Vital computers on board doomed AirAsia flight QZ8501 were switched off by the pilots as they grappled for control of the plane, it has been claimed.
Power to two flight augmentation systems which help pilots safely control the plane may have been cut, for reasons which are not known.
Bloomberg News reported the claim from sources "with knowledge of the investigation".
There is speculation that a possible motive for the crew shutting down the augmentation system may have been to silence the vocal warning while they struggled to regain control of the craft.
Air crash investigators are combing data from the black box recorders to piece together what went wrong.
They have found that stall alarms did sound in the cockpit while the plane was pointed upward and performing a steep climb in the moments leading up to the disaster.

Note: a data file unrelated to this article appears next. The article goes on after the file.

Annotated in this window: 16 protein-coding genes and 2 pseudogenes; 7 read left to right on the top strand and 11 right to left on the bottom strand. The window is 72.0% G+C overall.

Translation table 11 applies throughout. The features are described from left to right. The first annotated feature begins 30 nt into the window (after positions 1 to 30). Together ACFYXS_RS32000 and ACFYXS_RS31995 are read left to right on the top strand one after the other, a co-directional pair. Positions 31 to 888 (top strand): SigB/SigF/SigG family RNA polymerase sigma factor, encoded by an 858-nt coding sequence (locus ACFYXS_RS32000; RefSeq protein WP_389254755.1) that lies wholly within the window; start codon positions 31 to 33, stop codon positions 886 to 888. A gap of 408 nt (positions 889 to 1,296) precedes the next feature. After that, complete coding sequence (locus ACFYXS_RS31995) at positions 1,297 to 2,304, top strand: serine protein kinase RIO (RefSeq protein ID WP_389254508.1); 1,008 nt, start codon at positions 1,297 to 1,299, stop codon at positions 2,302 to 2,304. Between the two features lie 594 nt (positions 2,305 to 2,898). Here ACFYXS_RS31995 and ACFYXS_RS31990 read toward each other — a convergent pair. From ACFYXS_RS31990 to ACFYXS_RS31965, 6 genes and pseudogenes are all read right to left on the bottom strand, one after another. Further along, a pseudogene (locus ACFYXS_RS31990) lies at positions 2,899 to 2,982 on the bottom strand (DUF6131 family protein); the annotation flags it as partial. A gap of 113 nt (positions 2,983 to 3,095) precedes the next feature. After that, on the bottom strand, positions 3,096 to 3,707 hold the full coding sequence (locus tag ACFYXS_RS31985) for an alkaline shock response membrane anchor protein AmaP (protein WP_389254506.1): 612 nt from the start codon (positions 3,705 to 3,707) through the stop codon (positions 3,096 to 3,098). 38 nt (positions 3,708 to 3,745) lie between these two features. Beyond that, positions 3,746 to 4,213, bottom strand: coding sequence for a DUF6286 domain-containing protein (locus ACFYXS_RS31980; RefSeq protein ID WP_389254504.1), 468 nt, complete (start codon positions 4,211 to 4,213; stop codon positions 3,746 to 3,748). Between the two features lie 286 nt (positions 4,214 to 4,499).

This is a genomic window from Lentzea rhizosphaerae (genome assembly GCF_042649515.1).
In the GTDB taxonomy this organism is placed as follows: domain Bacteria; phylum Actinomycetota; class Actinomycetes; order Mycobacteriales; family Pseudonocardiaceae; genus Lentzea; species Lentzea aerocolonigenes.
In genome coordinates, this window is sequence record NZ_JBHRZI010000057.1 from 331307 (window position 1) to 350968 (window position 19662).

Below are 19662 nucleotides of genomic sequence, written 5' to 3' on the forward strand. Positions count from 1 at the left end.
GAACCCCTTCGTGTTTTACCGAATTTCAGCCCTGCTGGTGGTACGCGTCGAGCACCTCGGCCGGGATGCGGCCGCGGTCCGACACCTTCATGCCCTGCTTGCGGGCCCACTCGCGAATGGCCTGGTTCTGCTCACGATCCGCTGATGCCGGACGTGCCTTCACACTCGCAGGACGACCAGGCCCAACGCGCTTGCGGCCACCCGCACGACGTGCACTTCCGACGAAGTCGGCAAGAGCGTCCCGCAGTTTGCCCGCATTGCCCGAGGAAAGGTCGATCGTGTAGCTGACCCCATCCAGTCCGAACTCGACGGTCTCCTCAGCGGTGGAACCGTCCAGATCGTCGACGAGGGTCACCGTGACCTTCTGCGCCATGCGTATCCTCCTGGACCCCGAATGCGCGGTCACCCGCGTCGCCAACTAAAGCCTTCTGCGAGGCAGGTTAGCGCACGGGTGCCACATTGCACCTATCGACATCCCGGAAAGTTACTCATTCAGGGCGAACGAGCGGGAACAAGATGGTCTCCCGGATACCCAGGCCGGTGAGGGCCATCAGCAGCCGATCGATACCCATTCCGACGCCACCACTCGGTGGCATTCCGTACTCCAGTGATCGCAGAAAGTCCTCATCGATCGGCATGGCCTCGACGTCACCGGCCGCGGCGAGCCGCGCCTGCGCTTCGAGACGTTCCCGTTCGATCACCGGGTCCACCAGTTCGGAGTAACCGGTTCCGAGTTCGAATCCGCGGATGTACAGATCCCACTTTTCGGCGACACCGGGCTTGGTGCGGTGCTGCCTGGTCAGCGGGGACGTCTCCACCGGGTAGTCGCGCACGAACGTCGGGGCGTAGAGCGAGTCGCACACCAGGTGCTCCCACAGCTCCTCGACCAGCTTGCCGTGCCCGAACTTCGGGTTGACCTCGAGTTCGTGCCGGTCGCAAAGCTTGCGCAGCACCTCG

All 162 people on board the AirAsia flight were killed when the plane plunged into the Java Sea, last month.
It is suspected the tragedy unfolded after the flight ascended in order to avoid bad weather. An aviation expert said the steep climb performed by the pilots could have caused "a very pronounced stall".
At a press conference, a spokesman for the inquiry did not comment on whether the augmentation had been shut down.
A spokesperson for AirAsia said: "We are unable to comment at this time as we would like to avoid adding to speculations while the investigation by The National Transportation Safety Commission is still on-going."